by JALE ÖZGENTÜRK, BANDIRMA, Balıkesir – Referans, Monday, November 16, 2009
EnerjiSA, a joint venture of Turkey’s Sabancı Group and Austria’s Verbund, is speeding up the building process on its natural-gas combined-cycle plant in Bandırma.
The foundation for the facility was laid Oct. 22 last year in the industrialized town in the northwestern city of Balıkesir.
Güler Sabancı, the chairwoman of Sabancı Holding, and Ahmet Dördüncü, the chief executive officer of the group, both went to Bandırma to examine the power plant last week and have decided to start generation two days earlier than planned.
In response to Sabancı’s question about the launch date of electricity generation, EnerjiSA Project Manager Veli Balat first said electricity generation would start Aug. 1, 2010. Dördüncü asked for it to be ready July 30, a request Balat promised to fulfill. The change will yield an additional 4 million euros in turnover for EnerjiSA.
If the Bandırma Natural-Gas Combined-Cycle Plant, which will cost 660 million euros, begins to operate on time, it will bring self-confidence to the company by allowing EnerjiSA to “prove its maturity,” Sabancı said.
With the launch of the Bandırma plant in 2010, Dördüncü added, Sabancı Holding will become a major actor in the natural-gas sector.
The only plant of its kind in Turkey, the Bandırma facility will reap 700 million euros in turnover by generating 920 megawatts of electricity annually. The daily turnover of the plant will be nearly 2 million euros.
EnerjiSA has invested a total of 660 million euros in the power-plant project, including 500 million euros for machine and equipment, said Selahattin Hakman, the energy group chairman at Sabancı Holding. This investment budget includes road and infrastructure studies as well as land and credit costs.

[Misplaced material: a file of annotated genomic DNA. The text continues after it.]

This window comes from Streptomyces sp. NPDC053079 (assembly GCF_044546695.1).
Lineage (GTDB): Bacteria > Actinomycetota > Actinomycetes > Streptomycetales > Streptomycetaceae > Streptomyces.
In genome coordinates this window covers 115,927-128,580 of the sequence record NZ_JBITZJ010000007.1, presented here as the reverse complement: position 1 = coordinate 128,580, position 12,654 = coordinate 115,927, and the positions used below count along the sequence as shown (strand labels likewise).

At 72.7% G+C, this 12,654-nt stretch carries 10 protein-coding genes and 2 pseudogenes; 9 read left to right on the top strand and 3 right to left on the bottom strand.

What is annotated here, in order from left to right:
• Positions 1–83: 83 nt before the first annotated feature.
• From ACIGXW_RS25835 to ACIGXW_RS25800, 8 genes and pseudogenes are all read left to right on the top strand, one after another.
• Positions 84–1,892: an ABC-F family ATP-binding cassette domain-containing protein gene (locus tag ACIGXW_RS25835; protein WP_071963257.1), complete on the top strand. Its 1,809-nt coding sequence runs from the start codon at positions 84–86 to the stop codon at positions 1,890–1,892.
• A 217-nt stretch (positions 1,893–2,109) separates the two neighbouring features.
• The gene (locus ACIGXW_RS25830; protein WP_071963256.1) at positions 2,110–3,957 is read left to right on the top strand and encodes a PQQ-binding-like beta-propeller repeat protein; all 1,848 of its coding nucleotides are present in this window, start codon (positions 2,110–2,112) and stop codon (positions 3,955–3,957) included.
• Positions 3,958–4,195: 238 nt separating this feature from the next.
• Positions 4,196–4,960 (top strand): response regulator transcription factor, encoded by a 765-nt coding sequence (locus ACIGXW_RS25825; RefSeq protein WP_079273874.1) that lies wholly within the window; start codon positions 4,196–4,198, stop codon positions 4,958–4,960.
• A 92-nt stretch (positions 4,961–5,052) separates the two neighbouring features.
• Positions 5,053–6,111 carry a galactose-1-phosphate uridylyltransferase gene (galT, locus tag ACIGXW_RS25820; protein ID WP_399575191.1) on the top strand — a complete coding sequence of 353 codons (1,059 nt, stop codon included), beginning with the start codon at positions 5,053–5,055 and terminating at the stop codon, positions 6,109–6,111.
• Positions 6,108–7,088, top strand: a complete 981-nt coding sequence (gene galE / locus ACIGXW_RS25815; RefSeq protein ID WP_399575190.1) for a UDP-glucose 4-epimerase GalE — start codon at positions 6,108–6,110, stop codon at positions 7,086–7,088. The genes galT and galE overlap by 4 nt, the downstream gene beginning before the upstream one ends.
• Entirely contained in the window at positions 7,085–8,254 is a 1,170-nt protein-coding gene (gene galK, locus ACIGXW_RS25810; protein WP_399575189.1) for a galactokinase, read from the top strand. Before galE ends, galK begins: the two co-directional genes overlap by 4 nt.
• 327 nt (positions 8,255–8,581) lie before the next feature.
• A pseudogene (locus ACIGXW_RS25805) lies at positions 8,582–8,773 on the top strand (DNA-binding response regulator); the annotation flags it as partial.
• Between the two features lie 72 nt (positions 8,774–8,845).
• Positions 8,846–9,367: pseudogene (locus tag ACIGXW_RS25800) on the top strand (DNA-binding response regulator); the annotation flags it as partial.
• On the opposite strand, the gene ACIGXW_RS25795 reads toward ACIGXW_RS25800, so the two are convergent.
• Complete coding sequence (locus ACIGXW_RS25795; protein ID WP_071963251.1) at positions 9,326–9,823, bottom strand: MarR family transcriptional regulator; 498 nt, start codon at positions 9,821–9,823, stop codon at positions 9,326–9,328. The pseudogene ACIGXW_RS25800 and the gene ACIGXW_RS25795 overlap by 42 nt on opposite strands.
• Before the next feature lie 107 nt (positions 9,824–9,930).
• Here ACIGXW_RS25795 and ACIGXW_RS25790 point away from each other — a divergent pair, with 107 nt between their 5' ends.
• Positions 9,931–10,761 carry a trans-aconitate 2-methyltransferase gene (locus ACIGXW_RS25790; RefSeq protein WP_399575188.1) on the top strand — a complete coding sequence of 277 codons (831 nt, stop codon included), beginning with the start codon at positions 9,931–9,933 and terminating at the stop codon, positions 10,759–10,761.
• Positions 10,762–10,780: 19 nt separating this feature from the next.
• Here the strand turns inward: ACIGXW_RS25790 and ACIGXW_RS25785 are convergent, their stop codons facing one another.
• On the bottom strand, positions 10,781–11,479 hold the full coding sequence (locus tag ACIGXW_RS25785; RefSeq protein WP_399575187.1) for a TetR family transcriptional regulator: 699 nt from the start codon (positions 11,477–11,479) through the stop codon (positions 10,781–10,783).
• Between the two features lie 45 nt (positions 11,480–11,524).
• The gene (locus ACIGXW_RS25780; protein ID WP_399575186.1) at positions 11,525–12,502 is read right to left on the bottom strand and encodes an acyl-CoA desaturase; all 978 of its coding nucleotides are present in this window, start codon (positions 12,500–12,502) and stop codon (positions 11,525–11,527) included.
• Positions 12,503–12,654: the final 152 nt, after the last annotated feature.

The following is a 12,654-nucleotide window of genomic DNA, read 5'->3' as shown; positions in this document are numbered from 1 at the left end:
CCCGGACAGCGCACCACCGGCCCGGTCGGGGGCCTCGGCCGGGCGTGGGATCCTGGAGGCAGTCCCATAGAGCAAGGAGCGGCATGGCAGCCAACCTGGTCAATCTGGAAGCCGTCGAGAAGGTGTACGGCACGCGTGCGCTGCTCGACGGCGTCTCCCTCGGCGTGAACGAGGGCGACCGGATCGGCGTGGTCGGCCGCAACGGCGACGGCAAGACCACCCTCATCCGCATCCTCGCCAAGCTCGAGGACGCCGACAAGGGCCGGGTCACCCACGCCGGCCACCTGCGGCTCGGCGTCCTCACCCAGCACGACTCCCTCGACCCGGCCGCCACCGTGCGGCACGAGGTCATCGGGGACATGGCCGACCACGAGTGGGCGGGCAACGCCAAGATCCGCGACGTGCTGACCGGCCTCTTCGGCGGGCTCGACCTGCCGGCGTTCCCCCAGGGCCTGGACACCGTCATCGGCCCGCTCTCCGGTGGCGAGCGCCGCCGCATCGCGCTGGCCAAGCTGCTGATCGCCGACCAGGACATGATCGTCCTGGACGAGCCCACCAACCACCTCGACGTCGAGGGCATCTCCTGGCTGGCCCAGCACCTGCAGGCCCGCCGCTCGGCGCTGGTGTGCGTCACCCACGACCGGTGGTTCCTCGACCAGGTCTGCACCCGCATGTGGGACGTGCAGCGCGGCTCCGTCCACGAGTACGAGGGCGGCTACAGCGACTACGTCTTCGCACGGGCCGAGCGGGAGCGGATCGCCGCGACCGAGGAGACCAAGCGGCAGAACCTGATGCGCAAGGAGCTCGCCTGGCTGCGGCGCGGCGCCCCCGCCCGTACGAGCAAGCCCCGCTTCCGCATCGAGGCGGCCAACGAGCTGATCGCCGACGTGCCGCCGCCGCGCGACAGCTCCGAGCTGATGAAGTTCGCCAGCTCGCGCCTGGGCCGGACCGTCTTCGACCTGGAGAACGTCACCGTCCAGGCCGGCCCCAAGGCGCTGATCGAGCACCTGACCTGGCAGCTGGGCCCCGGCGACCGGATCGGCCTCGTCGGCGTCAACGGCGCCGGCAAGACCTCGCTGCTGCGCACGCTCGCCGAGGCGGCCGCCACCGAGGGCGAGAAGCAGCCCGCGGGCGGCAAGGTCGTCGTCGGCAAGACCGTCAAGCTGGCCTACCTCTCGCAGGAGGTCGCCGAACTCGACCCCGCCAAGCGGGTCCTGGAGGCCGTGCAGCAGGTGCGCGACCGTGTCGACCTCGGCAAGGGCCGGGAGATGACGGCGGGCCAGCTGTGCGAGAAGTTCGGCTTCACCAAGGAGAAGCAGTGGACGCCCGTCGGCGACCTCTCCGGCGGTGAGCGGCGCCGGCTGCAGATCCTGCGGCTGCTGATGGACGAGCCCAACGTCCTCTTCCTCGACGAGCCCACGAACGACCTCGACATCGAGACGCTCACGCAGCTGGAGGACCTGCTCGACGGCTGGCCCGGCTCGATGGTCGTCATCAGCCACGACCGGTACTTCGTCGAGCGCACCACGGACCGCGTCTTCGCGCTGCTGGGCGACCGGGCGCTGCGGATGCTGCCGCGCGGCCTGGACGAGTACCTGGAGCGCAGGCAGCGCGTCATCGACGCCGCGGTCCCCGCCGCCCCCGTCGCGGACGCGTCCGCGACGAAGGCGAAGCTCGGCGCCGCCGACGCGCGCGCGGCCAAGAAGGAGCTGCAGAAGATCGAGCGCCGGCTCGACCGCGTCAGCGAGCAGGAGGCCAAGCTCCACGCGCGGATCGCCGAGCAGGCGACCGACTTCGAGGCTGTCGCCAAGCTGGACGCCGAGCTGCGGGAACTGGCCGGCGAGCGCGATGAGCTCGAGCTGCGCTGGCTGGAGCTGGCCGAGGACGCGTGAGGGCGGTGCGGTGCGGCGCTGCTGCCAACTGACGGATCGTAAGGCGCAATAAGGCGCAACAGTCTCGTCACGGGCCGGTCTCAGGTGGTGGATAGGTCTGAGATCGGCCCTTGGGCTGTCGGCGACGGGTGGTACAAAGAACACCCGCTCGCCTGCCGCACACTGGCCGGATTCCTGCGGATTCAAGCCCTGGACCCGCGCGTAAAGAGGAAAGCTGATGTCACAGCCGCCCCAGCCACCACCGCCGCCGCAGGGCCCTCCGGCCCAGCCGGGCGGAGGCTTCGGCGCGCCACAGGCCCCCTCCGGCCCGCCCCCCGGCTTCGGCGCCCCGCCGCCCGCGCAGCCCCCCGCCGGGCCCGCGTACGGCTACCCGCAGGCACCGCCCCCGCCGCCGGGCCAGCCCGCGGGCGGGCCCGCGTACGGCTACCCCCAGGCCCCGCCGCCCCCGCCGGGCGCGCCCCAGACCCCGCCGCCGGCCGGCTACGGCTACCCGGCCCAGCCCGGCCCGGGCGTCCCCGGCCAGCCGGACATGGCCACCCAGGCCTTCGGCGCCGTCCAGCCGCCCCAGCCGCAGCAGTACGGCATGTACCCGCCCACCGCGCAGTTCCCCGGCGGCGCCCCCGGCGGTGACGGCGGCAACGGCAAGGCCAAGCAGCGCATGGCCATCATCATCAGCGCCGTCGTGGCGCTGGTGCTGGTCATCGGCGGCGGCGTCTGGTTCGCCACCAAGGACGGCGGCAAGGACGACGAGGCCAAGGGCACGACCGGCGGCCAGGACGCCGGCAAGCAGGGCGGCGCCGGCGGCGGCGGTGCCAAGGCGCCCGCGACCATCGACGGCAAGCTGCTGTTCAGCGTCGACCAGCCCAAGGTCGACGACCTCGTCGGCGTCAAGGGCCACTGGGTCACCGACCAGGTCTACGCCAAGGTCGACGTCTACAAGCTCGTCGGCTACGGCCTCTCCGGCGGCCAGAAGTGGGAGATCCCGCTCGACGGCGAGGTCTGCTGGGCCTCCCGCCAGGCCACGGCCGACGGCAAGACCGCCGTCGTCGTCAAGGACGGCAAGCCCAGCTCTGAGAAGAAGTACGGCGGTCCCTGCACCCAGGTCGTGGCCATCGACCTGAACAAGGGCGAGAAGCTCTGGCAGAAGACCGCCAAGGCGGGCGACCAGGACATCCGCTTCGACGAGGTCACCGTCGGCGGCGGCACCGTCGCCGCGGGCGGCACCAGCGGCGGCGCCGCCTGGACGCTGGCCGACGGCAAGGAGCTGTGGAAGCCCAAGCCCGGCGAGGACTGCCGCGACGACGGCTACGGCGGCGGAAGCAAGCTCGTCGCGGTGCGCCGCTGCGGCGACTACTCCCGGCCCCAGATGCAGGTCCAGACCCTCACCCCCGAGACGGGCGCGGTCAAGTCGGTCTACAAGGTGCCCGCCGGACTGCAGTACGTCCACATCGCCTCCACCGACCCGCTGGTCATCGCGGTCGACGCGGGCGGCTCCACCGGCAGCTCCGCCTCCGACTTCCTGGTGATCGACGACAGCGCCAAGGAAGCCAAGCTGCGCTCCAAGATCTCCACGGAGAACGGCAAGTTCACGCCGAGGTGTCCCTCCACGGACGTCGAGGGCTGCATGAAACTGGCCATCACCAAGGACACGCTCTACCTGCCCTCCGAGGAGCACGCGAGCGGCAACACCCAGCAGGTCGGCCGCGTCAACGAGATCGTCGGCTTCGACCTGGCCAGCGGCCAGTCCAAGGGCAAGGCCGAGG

Cheaper electricity generation
While other natural-gas combined-cycle plants have efficiency rates of at most 52.5 percent when converting 100 units of natural gas into electricity, this ratio will reach 59 percent or even 61 percent at the Bandırma facility. As a result, EnerjiSA will be able to generate electricity 10 percent more cheaply than other power plants in Turkey.
The electricity generated at the Bandırma plant will supply 2.5 percent of Turkey’s overall electricity needs.
Planning to reach 5,000 megawatts of electricity-generation capacity by 2015, EnerjiSA aims to have a 10 percent share in the market. Currently generating 450 megawatts of electricity, EnerjiSA has seven hydroelectric power-plant projects in the works.
The group, which has a thermal-power investment in Tufanbeyli and a wind-energy investment in Çanakkale, will reach 2,000 megawatts of electricity production by the end of 2012, a figure that will rise to 5,000 megawatts in 2015.
EnerjiSA is a fifty-fifty percent joint venture of Sabancı and Verbund, one of the leading companies in Europe and Austria’s largest generator of electricity. The weight of energy in Sabancı Holding will climb from 15 percent to 20 percent with these investments.
The firm, which won the tender for Başkent Dağıtım, an electricity-distribution firm, has 3 million subscribers. Sabancı Holding aims to add 3 million more subscribers with some new tenders in the upcoming period.
According to Hakman, the firm is interested in the tender for the distributor Uludağ Dağıtım, which distributes electricity to the cities of Bursa, Bilecik and Çanakkale.
Though Sabancı Holding aims to become an energy leader and the group is also interested in nuclear energy, it did not offer a bid on Turkey’s first nuclear power-plant tender. “Some changes may take place in nuclear energy laws. Then we may reevaluate the conditions,” said Hakman.
A hydroelectric power plant used for cooling purposes will also be constructed at the natural-gas power plant in Bandırma. Some 10,000 residences will benefit from this innovative hydroelectric facility.
Noting that Turkey’s decision to participate in the Kyoto Protocol was a correct one, Sabancı added: “However, the position we are in is not proper. We are positioned among the developed countries. Turkey has to go to Copenhagen on Dec. 10 well-prepared to negotiate on the protocol.”
Hurriyet Daily News